I have been using image enhancement presets in Adobe Lightroom for a very long time. Whether they are good or bad is not the question because these presets that come from a godly amount of creator companies can either produce what I would consider very good starting points or unbelievable ugly starting points. It is very easy to get roped into owning hundreds of presets and experimenting with all of them until your eyes pop out of their sockets screaming for help.
I am one of those people, once getting started on an experimental
project to go full bore and ultimately can wind up producing some very outlandish images that I wouldn’t never hang on the wall of my worst enemy.
Recently Fuji came out with a X Pro 2 rangefinder style camera. Fuji is known for having excellent out of the camera Jpeg files and wonderful film simulations based on films the had made in the past. I use a Fuji Xt-1. The X Pro 2 is the newest generation from Fuji with a different sensor and processing engine and they added a new simulation based on their black and white film called Acros. My camera can not use that simulation and because I was not running out to buy a new camera for a film simulation I decided to find Acros in a preset from one or more of those manufacturers that make presets.
If I said I spent a unmentionable amount of hours not only working with Acros presets that were no where as good as the in camera one from Fuji, I would not be lying. Hours and hours of not only screwing around with “Acros” look a likes but getting suckered into playing once again with all the other presets. You can take a look at a blog I posted the other day.
if you need them presets are supposed to give you starting points in your post processing so you can tweak an image to look like what you believe you saw on a personal level when you took the picture. That’s it. To go further is truly a waste of your time and energy that could be put to better use taking more pictures and being out in the fresh air as opposed to being behind a computer.
So what can a preset do to make your life easier? It can make your life easier but most people I know find it makes life more difficult because there are too many to work with and generally those doing post processing have a tendency to go too far and ruining what was a beautiful image to start with. If a person wanting to produce the best image possible is working in software like Adobe Lightroom then it is best to learn that software, create an image look that fits your style and ambition and now you can truly call it your own. The best place to learn this is with an old friend of mine at the “school of creative photography.”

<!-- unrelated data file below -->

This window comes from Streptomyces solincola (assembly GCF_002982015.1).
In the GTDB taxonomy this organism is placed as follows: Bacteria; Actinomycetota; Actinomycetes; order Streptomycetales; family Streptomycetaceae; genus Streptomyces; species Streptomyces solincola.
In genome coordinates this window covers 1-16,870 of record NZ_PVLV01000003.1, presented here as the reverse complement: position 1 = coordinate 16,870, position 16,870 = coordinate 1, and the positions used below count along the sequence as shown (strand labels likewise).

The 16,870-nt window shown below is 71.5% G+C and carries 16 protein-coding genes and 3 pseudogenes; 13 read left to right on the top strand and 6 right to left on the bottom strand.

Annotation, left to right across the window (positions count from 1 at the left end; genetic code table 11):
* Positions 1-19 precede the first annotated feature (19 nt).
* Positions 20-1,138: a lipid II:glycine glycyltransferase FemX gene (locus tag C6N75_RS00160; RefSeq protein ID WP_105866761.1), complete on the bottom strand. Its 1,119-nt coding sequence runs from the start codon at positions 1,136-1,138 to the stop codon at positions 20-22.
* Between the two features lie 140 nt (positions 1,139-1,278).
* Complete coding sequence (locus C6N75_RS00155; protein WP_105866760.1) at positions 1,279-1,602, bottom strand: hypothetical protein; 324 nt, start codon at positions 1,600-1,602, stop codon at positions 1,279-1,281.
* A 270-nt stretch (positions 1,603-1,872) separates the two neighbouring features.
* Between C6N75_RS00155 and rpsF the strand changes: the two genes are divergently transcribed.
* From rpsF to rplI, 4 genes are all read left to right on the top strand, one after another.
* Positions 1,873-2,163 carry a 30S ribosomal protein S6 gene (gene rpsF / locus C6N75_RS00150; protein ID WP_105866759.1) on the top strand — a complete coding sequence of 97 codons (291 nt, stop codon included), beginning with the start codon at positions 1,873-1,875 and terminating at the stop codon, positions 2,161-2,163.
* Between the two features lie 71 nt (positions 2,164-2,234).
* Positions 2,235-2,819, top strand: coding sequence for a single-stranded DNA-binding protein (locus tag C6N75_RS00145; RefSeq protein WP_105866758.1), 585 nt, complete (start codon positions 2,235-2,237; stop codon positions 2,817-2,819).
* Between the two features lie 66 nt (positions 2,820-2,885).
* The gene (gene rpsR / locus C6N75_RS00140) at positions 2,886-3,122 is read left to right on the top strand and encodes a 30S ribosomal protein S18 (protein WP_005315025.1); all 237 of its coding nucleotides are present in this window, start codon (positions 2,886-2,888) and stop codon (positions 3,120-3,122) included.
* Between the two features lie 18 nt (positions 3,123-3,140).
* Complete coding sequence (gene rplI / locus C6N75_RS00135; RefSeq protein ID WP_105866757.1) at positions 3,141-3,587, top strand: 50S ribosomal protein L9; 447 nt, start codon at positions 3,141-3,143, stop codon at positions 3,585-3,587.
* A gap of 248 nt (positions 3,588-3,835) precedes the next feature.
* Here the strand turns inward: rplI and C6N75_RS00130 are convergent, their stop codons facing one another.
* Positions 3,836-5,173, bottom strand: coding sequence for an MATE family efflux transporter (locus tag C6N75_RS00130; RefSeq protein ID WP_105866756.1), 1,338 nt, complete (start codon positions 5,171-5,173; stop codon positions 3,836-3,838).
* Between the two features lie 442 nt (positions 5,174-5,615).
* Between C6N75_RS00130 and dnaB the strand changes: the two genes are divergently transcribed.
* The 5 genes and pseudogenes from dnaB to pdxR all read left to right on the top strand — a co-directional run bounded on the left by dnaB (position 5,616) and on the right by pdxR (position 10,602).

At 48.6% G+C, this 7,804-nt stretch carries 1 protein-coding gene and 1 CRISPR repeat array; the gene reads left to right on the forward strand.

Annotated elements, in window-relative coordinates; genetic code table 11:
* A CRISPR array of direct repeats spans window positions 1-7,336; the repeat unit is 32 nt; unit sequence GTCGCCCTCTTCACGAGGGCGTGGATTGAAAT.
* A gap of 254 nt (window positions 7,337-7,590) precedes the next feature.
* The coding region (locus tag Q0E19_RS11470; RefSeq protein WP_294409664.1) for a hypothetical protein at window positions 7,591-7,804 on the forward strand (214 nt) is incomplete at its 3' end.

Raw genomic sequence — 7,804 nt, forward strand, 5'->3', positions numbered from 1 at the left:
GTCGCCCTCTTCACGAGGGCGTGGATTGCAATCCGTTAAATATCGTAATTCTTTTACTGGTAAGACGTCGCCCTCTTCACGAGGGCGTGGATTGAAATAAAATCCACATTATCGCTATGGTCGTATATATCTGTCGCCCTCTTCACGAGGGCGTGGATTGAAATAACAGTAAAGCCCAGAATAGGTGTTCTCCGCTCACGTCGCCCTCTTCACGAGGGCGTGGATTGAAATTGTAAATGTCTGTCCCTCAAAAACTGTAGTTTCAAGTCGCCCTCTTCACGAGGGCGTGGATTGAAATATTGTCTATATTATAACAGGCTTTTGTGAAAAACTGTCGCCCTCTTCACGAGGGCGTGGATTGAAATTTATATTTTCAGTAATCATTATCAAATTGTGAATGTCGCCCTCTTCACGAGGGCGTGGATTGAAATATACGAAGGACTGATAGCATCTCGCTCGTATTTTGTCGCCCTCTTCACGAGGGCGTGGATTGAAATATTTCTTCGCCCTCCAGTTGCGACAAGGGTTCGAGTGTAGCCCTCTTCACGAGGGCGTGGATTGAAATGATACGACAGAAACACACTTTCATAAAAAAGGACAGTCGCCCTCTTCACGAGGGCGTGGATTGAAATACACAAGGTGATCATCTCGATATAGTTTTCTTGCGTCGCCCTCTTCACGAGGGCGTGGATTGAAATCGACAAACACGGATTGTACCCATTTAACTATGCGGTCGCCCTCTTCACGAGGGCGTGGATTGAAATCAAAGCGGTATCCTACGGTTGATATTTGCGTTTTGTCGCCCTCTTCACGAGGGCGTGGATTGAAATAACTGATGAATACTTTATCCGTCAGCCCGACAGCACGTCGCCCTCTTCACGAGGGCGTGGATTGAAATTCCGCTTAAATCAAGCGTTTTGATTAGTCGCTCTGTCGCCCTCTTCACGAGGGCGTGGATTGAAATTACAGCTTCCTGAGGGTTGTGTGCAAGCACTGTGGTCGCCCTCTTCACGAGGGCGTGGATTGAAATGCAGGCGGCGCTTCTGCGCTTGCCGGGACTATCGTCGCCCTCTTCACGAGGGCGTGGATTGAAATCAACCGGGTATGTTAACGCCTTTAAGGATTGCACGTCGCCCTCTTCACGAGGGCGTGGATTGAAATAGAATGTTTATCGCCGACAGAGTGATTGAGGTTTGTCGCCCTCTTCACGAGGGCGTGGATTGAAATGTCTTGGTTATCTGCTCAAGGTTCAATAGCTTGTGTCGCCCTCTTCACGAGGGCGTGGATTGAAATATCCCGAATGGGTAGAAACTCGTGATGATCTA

I am no genius when it comes to Lightroom but I know enough to either produce some really good images or to be extremely dangerous. I never took Brian’s course but have had Brian’s help and he sure knows his stuff and how to help you know YOUR stuff.
So with the exception of Nik plugins which are now FREE FROM GOOGLE, I will stick to basic processing. The Nik plugins are some of the cleanest and easiest to work with in conjunction with Lightroom, Photoshop, the old Apple Aperture.
As for heavy duty presets, I have pretty much washed my hands of them and will continue to master Lightroom.
I have however created my own personal preset. The base preset inside a Fuji camera is called Provia. That is their default out of the box film preset as it is overall pretty evenly balanced to give great color, dynamic range, and fine grain looks. Adobe has included this in their own presets for Fuji films so that a raw file can look like an out of the camera Jpeg file. I took their Provia profile preset, tweaked it to my liking against a Provia file that I had in Jpeg format and created my own preset so that when Lightroom opens up, a raw file from my camera will look like the Jpeg file in my camera.
If you spend less time playing and more time shooting you will be learning how to use your camera gear to the best of its and your ability.